Book review: Viper’s Daughter by Michelle Paver

Viper’s Daughter is the next in the Chronicles of Ancient Darkness series by Michelle Paver which started with Wolf Brother. It is published by Zephyr, an imprint of Head of Zeus books on 2nd April 2020. We have recommended Wolf Brother before as a book that is set in the Mesolithic, and it was great to hear that a sequel was coming, more than ten years after the last book, Ghost Hunter, which everyone thought had finished the series. Apparently there are two more to come!

The events in Viper’s Daughter take place two years after the end of Ghost Hunter and Renn, Torak and Wolf have been living in the forest near the Raven Clan. Torak thinks they are happy but one day finds Renn had left him. He finds out that she was scared about hurting him. Several accidents where Torak has got hurt seem to be her fault, and she fears the influence of her mother Seshru, the Viper Mage, but she was dead, surely?

The series was originally set in Norway, and Michelle Paver decided, after visiting there herself, to explore the tundra, islands and clans of the Norwegian coast. The book is based on research the author has done into traditional communities living in the far north, including the Chukchi of Siberia, Tlingit of Alaska and Haida Gwaii communities in Canada.

The book is really exciting, and it’s great to find out what Torak, Renn and Wolf did next. Just like Wolf Brother I would recommend Viper’s Daughter is more appropriate for upper Key Stage 2 as the language is more challenging and the events are quite scary. It would be good to use as a way to explore how people managed to not only survive but have a fully developed culture in the Mesolithic in really harsh environments.┬áBy including lots of different ‘clans’ Michelle has also made it possible to bring out how different groups organised their lives e.g. comparing the Narwal clan’s treatment of women and girls to the Raven clan where women and men are equal.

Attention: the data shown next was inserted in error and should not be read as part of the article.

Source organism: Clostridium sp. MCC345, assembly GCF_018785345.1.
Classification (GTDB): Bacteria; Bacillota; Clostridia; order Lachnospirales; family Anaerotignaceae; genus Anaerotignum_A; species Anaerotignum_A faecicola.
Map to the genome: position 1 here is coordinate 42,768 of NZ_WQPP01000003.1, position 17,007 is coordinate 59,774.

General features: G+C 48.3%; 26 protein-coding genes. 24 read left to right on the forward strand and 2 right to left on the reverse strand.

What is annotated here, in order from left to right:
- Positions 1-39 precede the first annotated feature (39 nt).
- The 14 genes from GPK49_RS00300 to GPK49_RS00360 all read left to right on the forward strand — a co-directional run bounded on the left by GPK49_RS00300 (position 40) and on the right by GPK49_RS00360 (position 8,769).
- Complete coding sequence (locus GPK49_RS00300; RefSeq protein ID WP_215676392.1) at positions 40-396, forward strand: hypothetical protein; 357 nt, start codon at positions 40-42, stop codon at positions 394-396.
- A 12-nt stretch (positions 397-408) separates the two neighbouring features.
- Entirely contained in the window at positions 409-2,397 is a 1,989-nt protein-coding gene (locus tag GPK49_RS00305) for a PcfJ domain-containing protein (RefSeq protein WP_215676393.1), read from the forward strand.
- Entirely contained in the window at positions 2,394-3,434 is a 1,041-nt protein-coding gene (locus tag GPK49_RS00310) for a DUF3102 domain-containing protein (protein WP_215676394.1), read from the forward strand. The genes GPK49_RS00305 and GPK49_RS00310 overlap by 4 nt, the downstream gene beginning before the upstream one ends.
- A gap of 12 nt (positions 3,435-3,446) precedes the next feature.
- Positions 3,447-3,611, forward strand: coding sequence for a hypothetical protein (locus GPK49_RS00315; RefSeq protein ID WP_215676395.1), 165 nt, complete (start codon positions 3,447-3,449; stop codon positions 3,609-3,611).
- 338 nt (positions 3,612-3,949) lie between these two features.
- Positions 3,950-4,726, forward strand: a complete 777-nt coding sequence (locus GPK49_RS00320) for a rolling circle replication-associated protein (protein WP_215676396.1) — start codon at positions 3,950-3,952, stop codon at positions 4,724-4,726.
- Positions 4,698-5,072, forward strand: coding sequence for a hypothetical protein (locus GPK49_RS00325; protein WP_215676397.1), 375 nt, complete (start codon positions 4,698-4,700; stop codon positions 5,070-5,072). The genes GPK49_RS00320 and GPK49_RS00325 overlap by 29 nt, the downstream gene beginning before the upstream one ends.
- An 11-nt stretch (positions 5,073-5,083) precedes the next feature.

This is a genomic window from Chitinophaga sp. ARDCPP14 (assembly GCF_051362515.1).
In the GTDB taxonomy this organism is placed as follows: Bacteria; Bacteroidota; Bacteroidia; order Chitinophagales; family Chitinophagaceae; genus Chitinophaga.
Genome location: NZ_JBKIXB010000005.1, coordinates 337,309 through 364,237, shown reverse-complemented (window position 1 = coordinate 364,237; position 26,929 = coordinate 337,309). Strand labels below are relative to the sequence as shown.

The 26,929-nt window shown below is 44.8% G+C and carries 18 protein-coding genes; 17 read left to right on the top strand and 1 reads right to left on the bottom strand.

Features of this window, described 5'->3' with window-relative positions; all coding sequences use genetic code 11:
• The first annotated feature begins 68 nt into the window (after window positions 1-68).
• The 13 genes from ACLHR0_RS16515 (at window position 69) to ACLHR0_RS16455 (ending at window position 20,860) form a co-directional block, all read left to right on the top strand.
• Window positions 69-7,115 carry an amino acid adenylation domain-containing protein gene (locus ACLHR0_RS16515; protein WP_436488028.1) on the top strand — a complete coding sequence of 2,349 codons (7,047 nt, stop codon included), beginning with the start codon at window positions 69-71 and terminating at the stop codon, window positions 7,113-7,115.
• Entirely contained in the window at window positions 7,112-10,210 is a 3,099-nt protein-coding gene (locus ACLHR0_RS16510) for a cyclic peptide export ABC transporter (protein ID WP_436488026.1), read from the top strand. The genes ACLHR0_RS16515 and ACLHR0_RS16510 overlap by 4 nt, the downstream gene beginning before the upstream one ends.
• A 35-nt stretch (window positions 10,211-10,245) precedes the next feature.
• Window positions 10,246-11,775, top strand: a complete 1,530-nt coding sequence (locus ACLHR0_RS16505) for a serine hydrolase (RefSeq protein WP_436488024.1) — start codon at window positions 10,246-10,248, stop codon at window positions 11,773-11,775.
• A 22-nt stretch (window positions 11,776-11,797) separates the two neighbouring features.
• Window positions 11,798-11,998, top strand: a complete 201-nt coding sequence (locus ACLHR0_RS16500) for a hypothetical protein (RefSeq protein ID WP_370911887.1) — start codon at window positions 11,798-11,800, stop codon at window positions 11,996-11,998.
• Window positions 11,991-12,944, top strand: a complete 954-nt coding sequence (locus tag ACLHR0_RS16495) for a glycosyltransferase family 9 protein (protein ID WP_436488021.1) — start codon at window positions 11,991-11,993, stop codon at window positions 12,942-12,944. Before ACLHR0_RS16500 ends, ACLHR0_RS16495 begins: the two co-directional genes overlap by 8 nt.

There is, as in other books in the series, a lot of magic in the books which can make it seem more of a fantasy than a historical novel. But this can lead you to discussions about what people in the past would have believed in, and how they might interpret natural events as magical. Not only that, but how by doing magic, they may have felt like they were controlling the environment that was otherwise uncontrollable.

SPOILER ALERT

One of the most exciting bits of the novel was near the end on the Island at the End of the World, based on Wrangel Island in the Bering Straits. It was the last refuge of mammoths where they survive until about 2500 BC. Torak and Renn come into contact with the mammoths, Renn having a vision of all their cousins having been hunted to death by humans.